They teach that the greater number of Christian adults are damned, and if I had the time to point out the reasons upon which they base themselves, you would be convinced of it yourselves. But I will limit myself here to quoting Suarez. After consulting all the theologians and making a diligent study of the matter, he wrote, “The most common sentiment which is held is that, among Christians, there are more damned souls than predestined souls.” Add the authority of the Greek and Latin Fathers to that of the theologians, and you will find that almost all of them say the same thing. This is the sentiment of Saint Theodore, Saint Basil, Saint Ephrem, and Saint John Chrysostom. What is more, according to Baronius it was a common opinion among the Greek Fathers that this truth was expressly revealed to Saint Simeon Stylites and that after this revelation, it was to secure his salvation that he decided to live standing on top of a pillar for forty years, exposed to the weather, a model of penance and holiness for everyone. Now let us consult the Latin Fathers. You will hear Saint Gregory saying clearly, “Many attain to faith, but few to the heavenly kingdom.” Saint Anselm declares, “There are few who are saved.” Saint Augustine states even more clearly, “Therefore, few are saved in comparison to those who are damned.” The most terrifying, however, is Saint Jerome. At the end of his life, in the presence of his disciples, he spoke these dreadful words: “Out of one hundred thousand people whose lives have always been bad, you will find barely one who is worthy of indulgence.”
The Words of Holy Scripture
But why seek out the opinions of the Fathers and theologians, when Holy Scripture settles the question so clearly? Look in to the Old and New Testaments, and you will find a multitude of figures, symbols and words that clearly point out this truth: very few are saved. In the time of Noah, the entire human race was submerged by the Deluge, and only eight people were saved in the Ark. Saint Peter says, “This ark was the figure of the Church,” while Saint Augustine adds, “And these eight people who were saved signify that very few Christians are saved, because there are very few who sincerely renounce the world, and those who renounce it only in words do not belong to the mystery represented by that ark.” The Bible also tells us that only two Hebrews out of two million entered the Promised Land after going out of Egypt, and that only four escaped the fire of Sodom and the other burning cities that perished with it.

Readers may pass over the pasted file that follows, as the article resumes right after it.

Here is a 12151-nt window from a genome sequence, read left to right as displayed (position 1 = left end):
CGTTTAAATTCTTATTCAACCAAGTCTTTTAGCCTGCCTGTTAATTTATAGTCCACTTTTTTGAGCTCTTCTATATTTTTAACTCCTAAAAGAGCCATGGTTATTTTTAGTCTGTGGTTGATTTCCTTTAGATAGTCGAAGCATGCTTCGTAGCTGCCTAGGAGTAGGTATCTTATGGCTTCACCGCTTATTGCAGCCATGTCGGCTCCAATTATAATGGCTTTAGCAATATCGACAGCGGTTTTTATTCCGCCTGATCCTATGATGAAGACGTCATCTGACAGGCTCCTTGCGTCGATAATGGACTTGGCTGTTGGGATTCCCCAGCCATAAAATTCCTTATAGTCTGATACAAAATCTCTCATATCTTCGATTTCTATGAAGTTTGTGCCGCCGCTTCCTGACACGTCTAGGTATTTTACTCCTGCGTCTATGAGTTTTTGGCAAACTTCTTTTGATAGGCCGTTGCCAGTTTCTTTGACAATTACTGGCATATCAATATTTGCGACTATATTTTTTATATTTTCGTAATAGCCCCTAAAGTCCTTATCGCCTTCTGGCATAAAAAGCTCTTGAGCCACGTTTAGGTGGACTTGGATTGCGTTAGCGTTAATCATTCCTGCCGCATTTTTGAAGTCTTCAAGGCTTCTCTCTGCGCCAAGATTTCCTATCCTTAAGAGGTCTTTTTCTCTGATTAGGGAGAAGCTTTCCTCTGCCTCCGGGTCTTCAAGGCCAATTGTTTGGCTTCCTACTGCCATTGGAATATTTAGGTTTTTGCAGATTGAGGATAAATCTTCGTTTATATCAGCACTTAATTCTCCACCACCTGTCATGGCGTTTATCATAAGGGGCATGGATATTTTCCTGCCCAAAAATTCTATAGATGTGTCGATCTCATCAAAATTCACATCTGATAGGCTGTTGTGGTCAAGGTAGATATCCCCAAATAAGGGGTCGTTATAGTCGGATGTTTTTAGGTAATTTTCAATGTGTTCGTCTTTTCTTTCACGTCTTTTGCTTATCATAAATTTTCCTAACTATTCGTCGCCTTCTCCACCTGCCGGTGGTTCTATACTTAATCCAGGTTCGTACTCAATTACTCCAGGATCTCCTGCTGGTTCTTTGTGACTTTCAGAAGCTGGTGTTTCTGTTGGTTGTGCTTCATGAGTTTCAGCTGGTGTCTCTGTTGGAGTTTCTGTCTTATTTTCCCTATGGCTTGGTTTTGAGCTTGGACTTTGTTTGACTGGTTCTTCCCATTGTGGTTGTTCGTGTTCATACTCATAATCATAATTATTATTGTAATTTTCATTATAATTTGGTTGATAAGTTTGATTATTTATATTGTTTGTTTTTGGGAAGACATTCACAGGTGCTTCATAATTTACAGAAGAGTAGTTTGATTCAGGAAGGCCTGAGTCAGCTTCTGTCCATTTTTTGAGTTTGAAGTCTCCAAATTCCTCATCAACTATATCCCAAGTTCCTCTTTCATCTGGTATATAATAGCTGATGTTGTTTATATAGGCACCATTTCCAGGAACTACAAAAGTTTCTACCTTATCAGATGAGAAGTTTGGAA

All of this means that the number of the damned who will be cast into fire like straw is far greater than that of the saved, whom the heavenly Father will one day gather into His barns like precious wheat. I would not finish if I had to point out all the figures by which Holy Scripture confirms this truth; let us content ourselves with listening to the living oracle of Incarnate Wisdom. What did Our Lord answer the curious man in the Gospel who asked Him, “Lord, is it only a few to be saved?” Did He keep silence? Did He answer haltingly? Did He conceal His thought for fear of frightening the crowd? No. Questioned by only one, He addresses all of those present. He says to them: “You ask Me if there are only few who are saved?” Here is My answer: “Strive to enter by the narrow gate; for many, I tell you, will seek to enter and will not be able.” Who is speaking here? It is the Son of God, Eternal Truth, who on another occasion says even more clearly, “Many are called, but few are chosen.” He does not say that all are called and that out of all men, few are chosen, but that many are called; which means, as Saint Gregory explains, that out of all men, many are called to the True Faith, but out of them few are saved. Brothers, these are the words of Our Lord Jesus Christ. Are they clear? They are true. Tell me now if it is possible for you to have faith in your heart and not tremble. END